The case of a lifetime has just come across Alex Morrow’s desk. But with a partner like Grant Bannerman brash, confident, and most importantly, male there’s no way she can compete for leadership. Morrow’s greatest and most poignant struggle in Denise Mina’s hostage novel, Still Midnight, is to prove her worth as a detective to the boy’s club at the Criminal Investigation Department in Glasgow. Armed with intelligence, vigilance, and drive, Morrow plunges headfirst into this case, and the mystery genre has rarely seen such a captivating protagonist. Jane MacFarlane’s narration only elevates the sleuthing experience, giving voice and life to the intricacies of Morrow’s character.
A gang of gun-slinging terrorists broke into a seemingly innocent Pakistani family’s modest home demanding that they give up a man named Bob. When the name Bob is met with confusion, the enraged terrorists kidnap the family’s elderly patriarch, Aamir Anwar, and demand an impossible ransom from his family. This is a strange case, as Morrow and her partner ask themselves, “Why would these men target the Anwars, who couldn’t possibly have that kind of money?” Perhaps they had the wrong house, or perhaps it’s the Anwars’ Muslim background that has offended these men, but Morrow knows that getting to the bottom of this case is something she must do to advance her career.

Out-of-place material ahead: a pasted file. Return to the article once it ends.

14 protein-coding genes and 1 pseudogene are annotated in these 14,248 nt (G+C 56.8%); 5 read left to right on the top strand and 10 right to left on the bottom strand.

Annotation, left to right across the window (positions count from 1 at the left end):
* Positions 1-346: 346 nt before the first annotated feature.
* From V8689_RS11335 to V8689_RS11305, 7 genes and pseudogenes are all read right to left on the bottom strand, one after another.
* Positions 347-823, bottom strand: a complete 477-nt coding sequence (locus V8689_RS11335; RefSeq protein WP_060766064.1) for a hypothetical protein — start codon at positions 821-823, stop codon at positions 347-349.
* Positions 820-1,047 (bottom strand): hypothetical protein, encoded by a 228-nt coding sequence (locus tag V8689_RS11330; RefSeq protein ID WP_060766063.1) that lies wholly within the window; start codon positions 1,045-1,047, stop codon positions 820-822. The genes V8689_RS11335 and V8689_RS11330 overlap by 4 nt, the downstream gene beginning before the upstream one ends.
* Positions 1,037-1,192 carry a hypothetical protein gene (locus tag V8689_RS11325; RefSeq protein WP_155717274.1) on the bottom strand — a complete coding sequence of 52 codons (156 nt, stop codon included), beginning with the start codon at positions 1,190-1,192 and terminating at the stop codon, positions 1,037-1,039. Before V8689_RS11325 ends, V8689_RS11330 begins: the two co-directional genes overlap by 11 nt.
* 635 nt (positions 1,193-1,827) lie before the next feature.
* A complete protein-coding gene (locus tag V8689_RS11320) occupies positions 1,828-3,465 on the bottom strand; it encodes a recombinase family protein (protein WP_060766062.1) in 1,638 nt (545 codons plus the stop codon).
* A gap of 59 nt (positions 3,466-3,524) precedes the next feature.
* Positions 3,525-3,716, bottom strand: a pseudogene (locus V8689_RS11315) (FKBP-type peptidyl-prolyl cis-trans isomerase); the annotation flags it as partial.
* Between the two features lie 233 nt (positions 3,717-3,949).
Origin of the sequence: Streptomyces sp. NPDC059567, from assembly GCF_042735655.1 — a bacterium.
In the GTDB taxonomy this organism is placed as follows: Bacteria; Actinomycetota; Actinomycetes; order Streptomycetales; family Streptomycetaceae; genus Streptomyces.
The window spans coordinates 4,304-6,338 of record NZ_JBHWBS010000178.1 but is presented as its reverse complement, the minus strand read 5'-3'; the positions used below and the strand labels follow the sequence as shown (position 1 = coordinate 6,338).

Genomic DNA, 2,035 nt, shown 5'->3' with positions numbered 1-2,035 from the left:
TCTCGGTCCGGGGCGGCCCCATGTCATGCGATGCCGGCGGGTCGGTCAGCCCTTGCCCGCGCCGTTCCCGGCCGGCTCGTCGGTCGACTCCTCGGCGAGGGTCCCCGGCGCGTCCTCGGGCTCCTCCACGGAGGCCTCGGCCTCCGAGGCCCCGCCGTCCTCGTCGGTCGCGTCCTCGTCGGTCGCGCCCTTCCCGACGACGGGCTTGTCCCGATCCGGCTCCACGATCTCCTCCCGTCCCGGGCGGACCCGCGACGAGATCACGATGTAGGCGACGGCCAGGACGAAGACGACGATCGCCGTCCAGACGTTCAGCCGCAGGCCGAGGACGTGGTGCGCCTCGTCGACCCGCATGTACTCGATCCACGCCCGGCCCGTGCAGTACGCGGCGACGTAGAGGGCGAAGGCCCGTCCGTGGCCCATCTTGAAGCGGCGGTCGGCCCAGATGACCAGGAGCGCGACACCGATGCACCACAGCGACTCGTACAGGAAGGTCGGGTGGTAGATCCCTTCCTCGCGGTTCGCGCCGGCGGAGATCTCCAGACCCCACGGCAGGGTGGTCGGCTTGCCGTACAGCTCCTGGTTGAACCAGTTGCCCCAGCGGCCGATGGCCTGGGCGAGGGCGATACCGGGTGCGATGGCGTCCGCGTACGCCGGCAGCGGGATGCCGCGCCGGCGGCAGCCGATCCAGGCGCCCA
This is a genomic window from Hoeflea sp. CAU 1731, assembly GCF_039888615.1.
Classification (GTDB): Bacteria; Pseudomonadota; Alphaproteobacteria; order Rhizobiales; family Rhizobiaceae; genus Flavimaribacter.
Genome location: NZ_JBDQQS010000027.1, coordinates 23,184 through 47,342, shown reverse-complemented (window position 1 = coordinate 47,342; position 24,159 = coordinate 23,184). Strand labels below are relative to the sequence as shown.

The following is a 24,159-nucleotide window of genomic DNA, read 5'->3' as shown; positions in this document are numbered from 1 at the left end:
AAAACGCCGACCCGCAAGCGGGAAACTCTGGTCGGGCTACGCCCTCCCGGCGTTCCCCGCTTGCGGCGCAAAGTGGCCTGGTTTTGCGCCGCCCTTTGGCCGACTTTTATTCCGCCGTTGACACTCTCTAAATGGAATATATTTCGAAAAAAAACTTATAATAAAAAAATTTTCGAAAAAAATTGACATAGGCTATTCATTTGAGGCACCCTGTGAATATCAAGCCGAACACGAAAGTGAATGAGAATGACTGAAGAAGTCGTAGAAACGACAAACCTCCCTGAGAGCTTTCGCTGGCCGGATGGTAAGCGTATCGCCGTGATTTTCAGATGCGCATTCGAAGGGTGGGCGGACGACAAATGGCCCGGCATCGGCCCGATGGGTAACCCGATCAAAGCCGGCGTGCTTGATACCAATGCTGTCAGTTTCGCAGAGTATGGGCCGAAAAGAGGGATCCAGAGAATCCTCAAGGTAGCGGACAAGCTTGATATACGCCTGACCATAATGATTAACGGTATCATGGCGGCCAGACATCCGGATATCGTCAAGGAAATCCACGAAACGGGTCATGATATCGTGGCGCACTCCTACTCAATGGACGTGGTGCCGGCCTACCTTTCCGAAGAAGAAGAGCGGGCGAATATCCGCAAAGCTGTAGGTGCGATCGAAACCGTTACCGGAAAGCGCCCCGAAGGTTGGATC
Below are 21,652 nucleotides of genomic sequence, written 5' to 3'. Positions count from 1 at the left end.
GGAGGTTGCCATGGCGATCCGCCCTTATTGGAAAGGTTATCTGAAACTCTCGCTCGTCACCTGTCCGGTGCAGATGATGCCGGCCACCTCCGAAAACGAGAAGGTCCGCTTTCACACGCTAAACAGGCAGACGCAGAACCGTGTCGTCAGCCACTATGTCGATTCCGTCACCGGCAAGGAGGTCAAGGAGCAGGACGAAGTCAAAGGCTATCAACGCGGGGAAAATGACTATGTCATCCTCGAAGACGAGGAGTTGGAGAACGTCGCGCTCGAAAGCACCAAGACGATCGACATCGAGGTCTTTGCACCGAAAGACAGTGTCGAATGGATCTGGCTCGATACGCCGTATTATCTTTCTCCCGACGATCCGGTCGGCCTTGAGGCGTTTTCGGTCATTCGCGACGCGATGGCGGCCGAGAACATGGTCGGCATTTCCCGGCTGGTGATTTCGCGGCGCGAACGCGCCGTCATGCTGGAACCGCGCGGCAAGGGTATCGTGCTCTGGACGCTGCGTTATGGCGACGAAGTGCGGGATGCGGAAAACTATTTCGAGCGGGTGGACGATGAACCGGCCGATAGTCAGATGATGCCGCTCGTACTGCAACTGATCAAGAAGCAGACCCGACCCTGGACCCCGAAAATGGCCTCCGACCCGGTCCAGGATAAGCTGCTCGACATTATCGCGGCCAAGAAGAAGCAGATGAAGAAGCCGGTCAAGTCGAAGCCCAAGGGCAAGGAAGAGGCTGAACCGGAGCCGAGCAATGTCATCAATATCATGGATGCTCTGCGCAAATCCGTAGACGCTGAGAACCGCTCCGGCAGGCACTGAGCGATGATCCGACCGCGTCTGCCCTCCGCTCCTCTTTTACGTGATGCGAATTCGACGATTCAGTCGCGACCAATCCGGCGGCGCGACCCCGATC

Morrow is a complicated woman who undeniably allows her messy personal life (which is explored significantly in the novel) to affect her work. Nevertheless, she is just as poised as she is self aware as she tackles this case. MacFarlane handles this complicated character beautifully in her narration, allowing hints of doubt and struggle to break through the tough Scottish exterior every now and then. In this regard, Still Midnight is not only a riveting crime novel, but also a thoughtful character study. Suzanne Day
Alex Morrow is not new to the police force - or to crime - but there is nothing familiar about the call she has just received. On a still night in a quiet suburb of Glasgow, Scotland, three armed men have slipped from a van into a house, demanding a man who is not, and has never been, inside the front door. In the confusion that ensues, one family member is shot and another kidnapped, the assailants demanding an impossible ransom. Is this the amateur crime gone horribly wrong that it seems, or something much more unexpected?
©2010 Denise Mina (P)2010 BBC Audio
After a long long time maybe. I only listen to non-fiction and classics more than once.
Not fair, Denise Mina is unique. Her locations, her characters can't be met anywhere else I know of.
Her beautiful (appropriate) Scottish accent and a subtle way of reading I really appreciate. I hate the drama kings and queens. I want to hear a story. I don't want to hear someone emote.
Don't want to spoil the experience for anyone. There were a lot of great moments and lot of moving ones, not sentimental, just really deep.
I've said it, I'm a fan. If you don't like naturalistic characters and a little squalor with your stories, you won't like most of Denise Mina. I also highly recommend "Deception." I don't think it's available here. Don't bother with abridgments. The FLAVOR of her work IS her work.
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